Heywire youth summit discusses critical regional issues

DISCUSSING ISSUES: The ABC's Heywire 2015 South East winner Rebecca Browne (third row second from left) at the recent Heywire Regional Youth Summit in Canberra.

DISCUSSING ISSUES: The ABC's Heywire 2015 South East winner Rebecca Browne (third row second from left) at the recent Heywire Regional Youth Summit in Canberra.

Tanja’s Rebecca Browne has recently returned from a week-long Heywire Regional Youth Summit in Canberra after being announced the competition’s 2015 South East winner.

It taught me that there really is a story behind every face. - Heywire 2015 South East winner Rebecca Browne

“The Heywire summit was an opportunity to voice our concerns about issues facing regional Australia,” the 16-year-old said this week.

Along with other delegates from around the country, Rebecca discussed ideas on improving rural and regional Australia. 

“These ideas focused on issues such as racism, gender equality, community involvement and tourism,” she said. 

“I had the opportunity to meet young people from all over Australia; each with their own unique stories, experiences and ideas to share, as well as federal politicians and our Governor General.

“It taught me that there really is a story behind every face.”

Rebecca’s obvious storytelling skills shown in her competition entry “I have never understood the point of fences” is what sparked the interest of Heywire judges.

“I think storytelling is a great method of communication – it allows you to convey an important message in a way that really engages the responder,” Rebecca said.

Her piece tackles a child’s struggle to accept the adult concept of ownership.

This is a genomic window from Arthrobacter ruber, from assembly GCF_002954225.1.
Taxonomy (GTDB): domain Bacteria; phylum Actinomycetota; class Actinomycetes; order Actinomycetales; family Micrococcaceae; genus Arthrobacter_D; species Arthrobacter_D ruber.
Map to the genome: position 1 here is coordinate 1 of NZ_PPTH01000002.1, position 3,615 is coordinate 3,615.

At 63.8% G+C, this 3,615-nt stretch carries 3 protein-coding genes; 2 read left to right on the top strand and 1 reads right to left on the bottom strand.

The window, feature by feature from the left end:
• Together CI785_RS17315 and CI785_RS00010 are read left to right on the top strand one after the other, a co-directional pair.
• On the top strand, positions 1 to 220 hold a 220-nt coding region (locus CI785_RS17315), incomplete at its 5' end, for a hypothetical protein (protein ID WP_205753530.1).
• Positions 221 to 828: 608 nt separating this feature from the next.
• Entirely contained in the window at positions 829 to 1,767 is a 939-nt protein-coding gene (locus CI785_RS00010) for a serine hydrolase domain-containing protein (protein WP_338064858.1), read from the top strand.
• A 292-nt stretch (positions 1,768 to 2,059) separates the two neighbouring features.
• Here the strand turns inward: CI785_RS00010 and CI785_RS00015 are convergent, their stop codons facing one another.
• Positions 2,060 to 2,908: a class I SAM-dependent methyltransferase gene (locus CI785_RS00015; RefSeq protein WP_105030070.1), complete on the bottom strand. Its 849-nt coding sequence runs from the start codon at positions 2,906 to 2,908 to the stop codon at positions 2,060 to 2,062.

“In our local area, people have started to put up fences, drawing a line in the sand where their land begins and ends,” she says in her piece.

Rebecca moved to the small coastal village of Tanja at the age of six and its natural landscape has been a big inspiration for her work.

“My favourite thing about growing up on the Far South Coast would have to be the natural landscape, in particular our beaches – I feel so lucky to have grown up where the beaches are pristine and uncrowded,” she said.

The initial South East award surprised the Year 12 Lumen Christi student.

“I was really surprised and excited,” she said.

“I was so happy that the judges saw merit in my work.

“It gave me hope that the issue that I raised in my entry is something that concerns people other than just myself and my family.”

Rebecca was inspired by the youth summit, which she said helped her verbal communication skills.

“In Canberra we had the opportunity to talk to federal politicians and other influential figures, but with limited time it was essential that I could express my concerns and ideas concisely,” Rebecca said.

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